I think we live in a time in which criticism is not taken seriously, as an art form. I’m not saying for one minute I consider what I do to be art – it’s not. But there are people who are up there at the top of the tree: Roger Ebert, Dilys Powell, Pauline Kael, Anne Billson... They know what they’re doing. And they write in a way that is elegant and funny and witty. It’s a craft. 

On a new generation of critics

The next generation of critics will come from the internet. There’s a misconception about the internet, which is that blogging is changing and devaluing criticism. It hasn’t. At the beginning of any new way of dispersing information, there’s a kind of sense of anarchic freedom: you suddenly have a gaggle of voices. When Roger Ebert started doing his TV show with Siskel, people wrote essays about how it was the end of film criticism. What they didn’t realise is that it’s just another way of doing it. 

I still think of myself as a writer, but I’m primarily known for the radio show. I love radio, and I know there are people out there who look at me and say “This is what we have? THIS? Some guy blathering in a studio?” But it’s just all different ways of doing it. And blogging is clearly the future. It will settle down and the good will emerge and it will come down to the same basic rules: are you doing the job properly? Do you know what you’re talking about? Are contextualising? Are you writing wittily and entertainingly and engagingly? I have no doubt that right now out there, there is some smart 16-year-old woman or man, who’s writing powerful stuff that in ten years’ time will be held up.

Mark Kermode. Photo: Getty

Bim Adewunmi writes about race, feminism and popular culture. Her blog is  yorubagirldancing.com and you can find her on Twitter as @bimadew.

Photo: Getty
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The New Statesman 2016 local and devolved elections liveblog

Results and analysis from elections across the United Kingdom. 

Welcome to the New Statesman's elections liveblog. Results will be coming in from the devolved legislatures in Scotland and Wales, local elections in England, and the mayoral contests in London, Salford, Bristol and Liverpool. Hit refresh for updates!

02:15: The Liberal Democrats have won control of Rugby council and have held Eastleigh. Perhaps that Liberal Democrat revival is on after all?

02:11: Oh me, oh my. Labour have won Edinburgh Southern from the SNP. 

02:10: Three more marginals that look good for Labour: RochdaleSouthampton, and Crawley. The Liberal Democrats have made seven gains in Hull - a net gain of two.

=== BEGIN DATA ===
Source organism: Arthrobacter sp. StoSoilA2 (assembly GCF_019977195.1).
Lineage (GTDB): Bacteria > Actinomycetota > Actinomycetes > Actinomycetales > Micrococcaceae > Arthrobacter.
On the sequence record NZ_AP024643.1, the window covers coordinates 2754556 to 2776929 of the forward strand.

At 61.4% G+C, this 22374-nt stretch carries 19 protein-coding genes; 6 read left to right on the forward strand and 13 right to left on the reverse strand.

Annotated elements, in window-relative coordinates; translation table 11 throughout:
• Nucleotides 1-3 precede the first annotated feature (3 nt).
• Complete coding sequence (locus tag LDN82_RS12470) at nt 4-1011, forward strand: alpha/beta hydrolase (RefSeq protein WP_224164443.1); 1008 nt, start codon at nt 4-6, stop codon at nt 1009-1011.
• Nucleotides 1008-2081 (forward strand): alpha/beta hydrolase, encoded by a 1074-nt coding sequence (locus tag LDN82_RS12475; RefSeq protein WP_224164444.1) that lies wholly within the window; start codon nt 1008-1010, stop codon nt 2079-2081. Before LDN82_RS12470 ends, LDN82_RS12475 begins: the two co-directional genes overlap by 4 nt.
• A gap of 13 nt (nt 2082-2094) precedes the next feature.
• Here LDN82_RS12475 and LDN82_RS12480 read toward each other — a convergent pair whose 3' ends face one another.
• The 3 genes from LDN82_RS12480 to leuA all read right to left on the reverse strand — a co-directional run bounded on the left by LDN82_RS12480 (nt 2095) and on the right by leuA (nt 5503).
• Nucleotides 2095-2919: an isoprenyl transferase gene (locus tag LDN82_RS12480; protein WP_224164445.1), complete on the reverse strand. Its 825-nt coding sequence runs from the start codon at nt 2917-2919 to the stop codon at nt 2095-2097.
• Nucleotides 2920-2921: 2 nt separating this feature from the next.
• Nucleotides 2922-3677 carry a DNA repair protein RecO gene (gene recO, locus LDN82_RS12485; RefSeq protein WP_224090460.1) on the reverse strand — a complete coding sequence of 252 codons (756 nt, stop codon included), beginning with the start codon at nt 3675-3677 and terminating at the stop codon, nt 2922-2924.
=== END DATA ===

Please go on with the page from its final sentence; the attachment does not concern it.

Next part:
02:06: For those of you just joining us: in Scotland, the SNP are on course for a majority, while Labour and the Tories are in a close-fought battle for second place. In Wales, Labour remains short of an overall majority but will return to government. In England, Labour's vote is falling on 2012 but the party is making good holds in marginals declared so far. 

02:01: The SNP hold Hamilton and Larkhalll as expected - but no change in their vote. A five per cent swing from Labour to SNP but crucially what looks to me to be a swing from Labour to the Conservatives of eight percent. It's anyone's game in the battle for second-place. 

01:57: That point I made earlier about a Livingstone effect in Bury. Labour are increasingly certain they are, as one source puts it, "fucked" in Prestwich, and they look likely to go from first place to third in Eastwood, which holds around two thirds of Scotland's Jewish population. Greater Manchester and Eastwood are the only places outside London where the Jewish vote is concentrated enough to do big damage to Labour tonight, though there are a few wards in Leeds (not up to tonight) where things could also get dicey. But it will add to the jitters around some in London, already spooked by low turnout.

01:54: Labour retain control of Hastings. In Wales, Labour are confident of holding Llaneli, a marginal they and Plaid Cymru have scrapped over since its creation. 

01:52: Labour hold Harlow, another key marginal. 

01:47: Scores on the door: Labour have won 293 seats tonight so far, a net loss of five. The Conservatives have 114, a net gain of 6. The Liberal Democrats are down four across the piece and have 38. Ukip have 14 so far and have gained 11. The Greens have 2 and have made no net gains. But there are many, many more still to declare. 

01:45: Every time I say something positive about the Liberal Democrats they do a little bit worse. They've just lost Stockport to Labour. 

01:41: The Ken Livingstone Effect? Labour have just lost Sedgely in Bury, where Prestwich's Jewish population is heavily concentrated. Looks like a 20 point increase in the Tory vote there and Labour expect to lose the other seat that is up in Prestwich, which has a smaller but still significant Jewish population. Watch out for how Labour do in Finchley and Barnet when London counts tomorrow. 

01:40: The Liberal Democrats are confident of holding Shetland and increasingly chirpy about Edinburgh Western. A Labour Glasgow councilor is in a cheerful mood: "People on the doors are no longer angry, which gave the impression that things were starting to shift. Actually, it's a sign we're pitied, and no longer feared."

01:35: The Liberal Democrats are having something of a mare in Stockport, where their council leader has lost her seat to Labour. Although the council is notionally no overall control it is Liberal-run. Elects in thirds so will be tricky for anyone to get control there. 

01:33: A good hold for Labour. They are still in charge in Stevenage, a seat they must win in 2020.

01:27: A thought. The BBC is kind of going for a "Labour leadership says this would be a good figure. His critics say something else. Who is right?". That helps the party leadership, even though, to be frank, the baseline the Labour leadership wants to use is too low to be a useful yardstick. But mostly, the BBC's focus on balance hurts Labour. Cf. "Economists disagree over George Osborne's economics", which of course they do. It's just as that the division is not as finely balanced as Osborne would like to suggest.